In a few weeks I will be previewing Outside the Box. ("It's entirely Audrey's baby," says Belden.) In addition to working on this film as a family unit, a typical day in the Bullock home may involve shuttling one son to work (for example, Nile to his voice-over job on Chuggington), the other to school, followed by a nighttime singing gig for Audrey. Another day may end with Bullock playing bass at a jazz club while Nile attends the local high school during the day and Cole auditions for a new Broadway role. While he was sad to leave The Lion King, Cole had literally outgrown the part at age 11, and he understands the inevitable development that happens with all Broadway kids.
Both boys say that they really enjoy school (as opposed to being home-schooled or tutored like some of the talented kids they know), friends from school (they divide their time between school friends and friends they have made through showbiz) and an opportunity to do normal things at school. Nile, for one, greatly desired to act in the local high school's production of Arsenic and Old Lace but had to make an adult choice in the end, which was difficult for him and fraught with repercussions. Unfortunately, due to his career-based schedule, he was unable to commit to the numerous rehearsals attached to the school production and felt that he let down his peers, some of whom were confused by his choice. He really maintains a deep respect for the senior class at his high school, who he feels are a very talented group (an estimation that I feel reflects his own humility when you consider his personal achievements). For a long time after, he felt mixed emotions and some regret about having to quit the school play.
"This is real life," Audrey concedes. "My boys, for their selves, really wanted to be in this business, but they have learned that there are some tough, grown-up decisions involved."
Audrey Martells performing
As for how the family operates from day to day, she explains, "Belden and I made the decision long ago that we would never go out on tour at the same time." Noting how calm she always seems to me, she responds by candidly talking about the challenges. For instance, there was one rare day when Cole missed a performance due to crazy traffic beyond anybody's control. You can sense the angst and aggravation she experienced when things didn't run smoothly on that out-of-the-ordinary day, but for the most part she is admirably tranquil and accepting. There are certain things that are out of our hands, she explains. She and Belden have mastered the juggling act of their weeks while remaining humble and reminding the kids to do the same. The family recently had a talk about the events that unfolded in Ferguson in terms of greater representation in society, how black men can be perceived by law enforcement, and the challenges that African Americans have faced over the years.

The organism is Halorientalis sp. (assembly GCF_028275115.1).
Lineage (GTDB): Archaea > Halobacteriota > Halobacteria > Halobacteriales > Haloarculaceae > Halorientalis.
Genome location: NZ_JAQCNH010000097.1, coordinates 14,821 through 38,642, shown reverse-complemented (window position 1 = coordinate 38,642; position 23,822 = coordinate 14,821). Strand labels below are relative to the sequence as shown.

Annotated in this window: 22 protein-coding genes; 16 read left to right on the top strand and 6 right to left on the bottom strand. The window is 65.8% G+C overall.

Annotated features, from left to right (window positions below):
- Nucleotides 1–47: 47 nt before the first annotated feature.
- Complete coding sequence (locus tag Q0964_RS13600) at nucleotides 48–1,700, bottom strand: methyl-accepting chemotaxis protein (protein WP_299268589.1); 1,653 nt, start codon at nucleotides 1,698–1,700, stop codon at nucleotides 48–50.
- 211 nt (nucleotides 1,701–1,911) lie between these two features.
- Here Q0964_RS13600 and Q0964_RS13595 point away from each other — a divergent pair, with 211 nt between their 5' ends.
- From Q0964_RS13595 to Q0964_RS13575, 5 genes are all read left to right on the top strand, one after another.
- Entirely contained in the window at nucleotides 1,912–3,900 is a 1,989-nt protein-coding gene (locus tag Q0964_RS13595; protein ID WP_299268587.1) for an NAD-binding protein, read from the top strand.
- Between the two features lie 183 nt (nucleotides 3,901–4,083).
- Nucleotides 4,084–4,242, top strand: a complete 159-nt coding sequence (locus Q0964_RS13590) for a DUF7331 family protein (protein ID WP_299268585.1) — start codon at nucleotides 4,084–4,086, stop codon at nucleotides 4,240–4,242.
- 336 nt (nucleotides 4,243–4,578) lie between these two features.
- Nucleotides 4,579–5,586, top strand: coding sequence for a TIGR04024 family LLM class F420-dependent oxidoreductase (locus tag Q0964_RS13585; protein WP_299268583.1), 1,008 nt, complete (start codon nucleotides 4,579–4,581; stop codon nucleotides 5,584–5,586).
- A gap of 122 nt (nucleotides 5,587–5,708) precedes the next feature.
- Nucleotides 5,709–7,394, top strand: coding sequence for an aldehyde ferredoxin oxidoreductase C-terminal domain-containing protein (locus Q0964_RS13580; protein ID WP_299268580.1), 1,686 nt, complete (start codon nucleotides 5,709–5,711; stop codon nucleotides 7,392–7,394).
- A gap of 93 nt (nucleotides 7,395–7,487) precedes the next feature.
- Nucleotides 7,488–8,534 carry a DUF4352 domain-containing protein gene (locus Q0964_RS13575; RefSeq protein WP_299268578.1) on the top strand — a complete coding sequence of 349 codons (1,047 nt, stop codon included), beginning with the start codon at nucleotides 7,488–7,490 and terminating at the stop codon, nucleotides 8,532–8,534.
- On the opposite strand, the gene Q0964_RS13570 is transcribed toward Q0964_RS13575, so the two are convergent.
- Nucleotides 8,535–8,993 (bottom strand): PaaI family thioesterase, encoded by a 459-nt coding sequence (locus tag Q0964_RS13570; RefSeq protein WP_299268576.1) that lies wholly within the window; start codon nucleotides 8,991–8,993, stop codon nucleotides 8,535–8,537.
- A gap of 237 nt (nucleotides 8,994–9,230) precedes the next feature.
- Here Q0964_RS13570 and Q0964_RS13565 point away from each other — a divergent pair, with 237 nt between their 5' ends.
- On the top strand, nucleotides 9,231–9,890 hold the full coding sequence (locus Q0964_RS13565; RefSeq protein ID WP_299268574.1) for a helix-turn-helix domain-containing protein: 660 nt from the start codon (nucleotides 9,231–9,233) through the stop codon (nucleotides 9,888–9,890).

Of the discussion, Audrey says, "Their reaction was and is deep sadness at the lack of equality in the judicial system. But it also reminded me once again to make sure I reiterate on a regular basis to both of my sons how society often views them and how to survive that bias on the streets."
Audrey is a well-spoken, wise-beyond-her-years woman who looks like Kerry Washington but brings to mind the sage Phylicia Rashād (known for playing the confidently wise Clair Huxtable), who once directed Nile in a staged reading of August Wilson's Joe Turner's Come and Gone. As the matriarch of her clan, Audrey's voice is a powerful and resounding one for this generation.
Nile Bullock performs in Outside the Box: